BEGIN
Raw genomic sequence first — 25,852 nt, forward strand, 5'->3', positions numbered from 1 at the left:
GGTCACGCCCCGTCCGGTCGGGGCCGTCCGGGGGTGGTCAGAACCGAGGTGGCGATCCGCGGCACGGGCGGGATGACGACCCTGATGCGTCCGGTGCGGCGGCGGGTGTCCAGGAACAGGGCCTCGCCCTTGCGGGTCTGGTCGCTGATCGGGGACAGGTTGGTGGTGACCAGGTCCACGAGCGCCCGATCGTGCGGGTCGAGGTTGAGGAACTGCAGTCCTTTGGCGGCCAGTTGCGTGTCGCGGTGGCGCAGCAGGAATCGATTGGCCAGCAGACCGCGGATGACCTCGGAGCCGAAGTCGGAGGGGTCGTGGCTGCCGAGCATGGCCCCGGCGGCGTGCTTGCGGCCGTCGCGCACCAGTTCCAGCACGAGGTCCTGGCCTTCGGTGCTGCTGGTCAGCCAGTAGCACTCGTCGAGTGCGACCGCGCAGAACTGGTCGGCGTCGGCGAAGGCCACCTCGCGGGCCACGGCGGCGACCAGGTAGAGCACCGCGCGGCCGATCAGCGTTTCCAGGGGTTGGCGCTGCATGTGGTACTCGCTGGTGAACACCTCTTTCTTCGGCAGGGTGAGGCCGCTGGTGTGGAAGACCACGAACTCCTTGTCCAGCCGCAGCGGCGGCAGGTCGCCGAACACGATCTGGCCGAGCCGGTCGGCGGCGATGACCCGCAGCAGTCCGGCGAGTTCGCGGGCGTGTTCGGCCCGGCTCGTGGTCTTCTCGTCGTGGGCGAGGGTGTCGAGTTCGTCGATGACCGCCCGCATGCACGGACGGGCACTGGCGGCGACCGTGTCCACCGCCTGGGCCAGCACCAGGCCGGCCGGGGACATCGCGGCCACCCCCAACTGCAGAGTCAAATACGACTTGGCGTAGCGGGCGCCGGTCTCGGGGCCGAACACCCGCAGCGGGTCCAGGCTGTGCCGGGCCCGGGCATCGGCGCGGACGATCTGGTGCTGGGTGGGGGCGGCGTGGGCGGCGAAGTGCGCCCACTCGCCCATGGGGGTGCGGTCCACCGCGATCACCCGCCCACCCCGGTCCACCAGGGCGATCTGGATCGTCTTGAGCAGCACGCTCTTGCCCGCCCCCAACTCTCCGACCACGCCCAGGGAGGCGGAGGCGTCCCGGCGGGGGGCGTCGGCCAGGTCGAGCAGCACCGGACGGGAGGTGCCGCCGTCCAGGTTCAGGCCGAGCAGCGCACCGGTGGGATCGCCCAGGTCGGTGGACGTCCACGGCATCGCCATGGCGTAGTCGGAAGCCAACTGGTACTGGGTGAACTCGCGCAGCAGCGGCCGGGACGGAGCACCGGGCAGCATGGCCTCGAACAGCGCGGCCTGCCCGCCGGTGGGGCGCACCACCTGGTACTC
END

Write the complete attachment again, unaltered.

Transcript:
Raw genomic sequence first — 25,852 nt, forward strand, 5'->3', positions numbered from 1 at the left:
GGTCACGCCCCGTCCGGTCGGGGCCGTCCGGGGGTGGTCAGAACCGAGGTGGCGATCCGCGGCACGGGCGGGATGACGACCCTGATGCGTCCGGTGCGGCGGCGGGTGTCCAGGAACAGGGCCTCGCCCTTGCGGGTCTGGTCGCTGATCGGGGACAGGTTGGTGGTGACCAGGTCCACGAGCGCCCGATCGTGCGGGTCGAGGTTGAGGAACTGCAGTCCTTTGGCGGCCAGTTGCGTGTCGCGGTGGCGCAGCAGGAATCGATTGGCCAGCAGACCGCGGATGACCTCGGAGCCGAAGTCGGAGGGGTCGTGGCTGCCGAGCATGGCCCCGGCGGCGTGCTTGCGGCCGTCGCGCACCAGTTCCAGCACGAGGTCCTGGCCTTCGGTGCTGCTGGTCAGCCAGTAGCACTCGTCGAGTGCGACCGCGCAGAACTGGTCGGCGTCGGCGAAGGCCACCTCGCGGGCCACGGCGGCGACCAGGTAGAGCACCGCGCGGCCGATCAGCGTTTCCAGGGGTTGGCGCTGCATGTGGTACTCGCTGGTGAACACCTCTTTCTTCGGCAGGGTGAGGCCGCTGGTGTGGAAGACCACGAACTCCTTGTCCAGCCGCAGCGGCGGCAGGTCGCCGAACACGATCTGGCCGAGCCGGTCGGCGGCGATGACCCGCAGCAGTCCGGCGAGTTCGCGGGCGTGTTCGGCCCGGCTCGTGGTCTTCTCGTCGTGGGCGAGGGTGTCGAGTTCGTCGATGACCGCCCGCATGCACGGACGGGCACTGGCGGCGACCGTGTCCACCGCCTGGGCCAGCACCAGGCCGGCCGGGGACATCGCGGCCACCCCCAACTGCAGAGTCAAATACGACTTGGCGTAGCGGGCGCCGGTCTCGGGGCCGAACACCCGCAGCGGGTCCAGGCTGTGCCGGGCCCGGGCATCGGCGCGGACGATCTGGTGCTGGGTGGGGGCGGCGTGGGCGGCGAAGTGCGCCCACTCGCCCATGGGGGTGCGGTCCACCGCGATCACCCGCCCACCCCGGTCCACCAGGGCGATCTGGATCGTCTTGAGCAGCACGCTCTTGCCCGCCCCCAACTCTCCGACCACGCCCAGGGAGGCGGAGGCGTCCCGGCGGGGGGCGTCGGCCAGGTCGAGCAGCACCGGACGGGAGGTGCCGCCGTCCAGGTTCAGGCCGAGCAGCGCACCGGTGGGATCGCCCAGGTCGGTGGACGTCCACGGCATCGCCATGGCGTAGTCGGAAGCCAACTGGTACTGGGTGAACTCGCGCAGCAGCGGCCGGGACGGAGCACCGGGCAGCATGGCCTCGAACAGCGCGGCCTGCCCGCCGGTGGGGCGCACCACCTGGTACTC